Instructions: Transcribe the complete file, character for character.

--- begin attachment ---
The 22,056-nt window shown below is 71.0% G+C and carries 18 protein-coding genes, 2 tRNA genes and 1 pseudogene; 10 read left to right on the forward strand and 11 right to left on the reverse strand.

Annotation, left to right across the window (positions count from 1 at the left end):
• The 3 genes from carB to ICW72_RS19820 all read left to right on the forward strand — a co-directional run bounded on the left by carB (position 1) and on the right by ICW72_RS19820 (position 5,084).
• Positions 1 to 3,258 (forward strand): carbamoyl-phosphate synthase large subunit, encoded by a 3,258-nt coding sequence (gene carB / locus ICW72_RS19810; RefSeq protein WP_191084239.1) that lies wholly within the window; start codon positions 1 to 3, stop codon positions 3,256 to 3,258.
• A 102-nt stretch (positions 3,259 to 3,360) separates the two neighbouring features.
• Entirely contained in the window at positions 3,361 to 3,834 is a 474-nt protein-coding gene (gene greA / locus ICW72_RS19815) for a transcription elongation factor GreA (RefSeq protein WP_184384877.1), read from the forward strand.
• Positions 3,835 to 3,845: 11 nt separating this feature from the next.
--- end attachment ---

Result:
The 22,056-nt window shown below is 71.0% G+C and carries 18 protein-coding genes, 2 tRNA genes and 1 pseudogene; 10 read left to right on the forward strand and 11 right to left on the reverse strand.

Annotation, left to right across the window (positions count from 1 at the left end):
• The 3 genes from carB to ICW72_RS19820 all read left to right on the forward strand — a co-directional run bounded on the left by carB (position 1) and on the right by ICW72_RS19820 (position 5,084).
• Positions 1 to 3,258 (forward strand): carbamoyl-phosphate synthase large subunit, encoded by a 3,258-nt coding sequence (gene carB / locus ICW72_RS19810; RefSeq protein WP_191084239.1) that lies wholly within the window; start codon positions 1 to 3, stop codon positions 3,256 to 3,258.
• A 102-nt stretch (positions 3,259 to 3,360) separates the two neighbouring features.
• Entirely contained in the window at positions 3,361 to 3,834 is a 474-nt protein-coding gene (gene greA / locus ICW72_RS19815) for a transcription elongation factor GreA (RefSeq protein WP_184384877.1), read from the forward strand.
• Positions 3,835 to 3,845: 11 nt separating this feature from the next.